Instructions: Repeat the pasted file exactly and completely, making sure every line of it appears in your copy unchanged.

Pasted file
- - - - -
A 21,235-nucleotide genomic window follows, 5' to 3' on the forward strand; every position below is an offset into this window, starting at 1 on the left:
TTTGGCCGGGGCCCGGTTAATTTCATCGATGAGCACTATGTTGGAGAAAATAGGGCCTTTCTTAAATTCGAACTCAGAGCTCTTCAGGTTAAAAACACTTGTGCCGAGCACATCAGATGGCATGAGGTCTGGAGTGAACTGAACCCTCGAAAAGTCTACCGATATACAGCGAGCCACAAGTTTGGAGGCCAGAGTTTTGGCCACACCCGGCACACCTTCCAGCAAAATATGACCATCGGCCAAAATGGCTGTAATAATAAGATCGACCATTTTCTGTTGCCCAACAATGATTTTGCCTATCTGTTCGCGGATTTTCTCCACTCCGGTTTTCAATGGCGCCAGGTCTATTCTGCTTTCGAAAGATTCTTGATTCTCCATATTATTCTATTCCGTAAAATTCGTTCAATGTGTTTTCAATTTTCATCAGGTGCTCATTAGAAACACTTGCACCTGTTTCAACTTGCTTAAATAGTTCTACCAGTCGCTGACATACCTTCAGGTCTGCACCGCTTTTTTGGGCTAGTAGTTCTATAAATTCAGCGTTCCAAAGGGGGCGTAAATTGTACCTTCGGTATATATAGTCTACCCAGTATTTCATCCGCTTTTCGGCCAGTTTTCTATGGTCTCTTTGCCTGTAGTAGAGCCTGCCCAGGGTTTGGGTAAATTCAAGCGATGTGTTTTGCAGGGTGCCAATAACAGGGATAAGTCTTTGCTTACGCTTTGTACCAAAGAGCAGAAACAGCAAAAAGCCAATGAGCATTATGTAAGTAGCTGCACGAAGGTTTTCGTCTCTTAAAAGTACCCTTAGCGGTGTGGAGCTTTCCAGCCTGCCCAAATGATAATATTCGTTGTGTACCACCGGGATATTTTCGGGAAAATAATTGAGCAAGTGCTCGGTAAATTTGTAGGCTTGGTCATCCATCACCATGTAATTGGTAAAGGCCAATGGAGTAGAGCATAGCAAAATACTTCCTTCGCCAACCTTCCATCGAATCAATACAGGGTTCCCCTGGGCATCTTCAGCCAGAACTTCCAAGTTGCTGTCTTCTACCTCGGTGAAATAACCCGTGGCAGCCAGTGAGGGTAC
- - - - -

A 21,235-nucleotide genomic window follows, 5' to 3' on the forward strand; every position below is an offset into this window, starting at 1 on the left:
TTTGGCCGGGGCCCGGTTAATTTCATCGATGAGCACTATGTTGGAGAAAATAGGGCCTTTCTTAAATTCGAACTCAGAGCTCTTCAGGTTAAAAACACTTGTGCCGAGCACATCAGATGGCATGAGGTCTGGAGTGAACTGAACCCTCGAAAAGTCTACCGATATACAGCGAGCCACAAGTTTGGAGGCCAGAGTTTTGGCCACACCCGGCACACCTTCCAGCAAAATATGACCATCGGCCAAAATGGCTGTAATAATAAGATCGACCATTTTCTGTTGCCCAACAATGATTTTGCCTATCTGTTCGCGGATTTTCTCCACTCCGGTTTTCAATGGCGCCAGGTCTATTCTGCTTTCGAAAGATTCTTGATTCTCCATATTATTCTATTCCGTAAAATTCGTTCAATGTGTTTTCAATTTTCATCAGGTGCTCATTAGAAACACTTGCACCTGTTTCAACTTGCTTAAATAGTTCTACCAGTCGCTGACATACCTTCAGGTCTGCACCGCTTTTTTGGGCTAGTAGTTCTATAAATTCAGCGTTCCAAAGGGGGCGTAAATTGTACCTTCGGTATATATAGTCTACCCAGTATTTCATCCGCTTTTCGGCCAGTTTTCTATGGTCTCTTTGCCTGTAGTAGAGCCTGCCCAGGGTTTGGGTAAATTCAAGCGATGTGTTTTGCAGGGTGCCAATAACAGGGATAAGTCTTTGCTTACGCTTTGTACCAAAGAGCAGAAACAGCAAAAAGCCAATGAGCATTATGTAAGTAGCTGCACGAAGGTTTTCGTCTCTTAAAAGTACCCTTAGCGGTGTGGAGCTTTCCAGCCTGCCCAAATGATAATATTCGTTGTGTACCACCGGGATATTTTCGGGAAAATAATTGAGCAAGTGCTCGGTAAATTTGTAGGCTTGGTCATCCATCACCATGTAATTGGTAAAGGCCAATGGAGTAGAGCATAGCAAAATACTTCCTTCGCCAACCTTCCATCGAATCAATACAGGGTTCCCCTGGGCATCTTCAGCCAGAACTTCCAAGTTGCTGTCTTCTACCTCGGTGAAATAACCCGTGGCAGCCAGTGAGGGTAC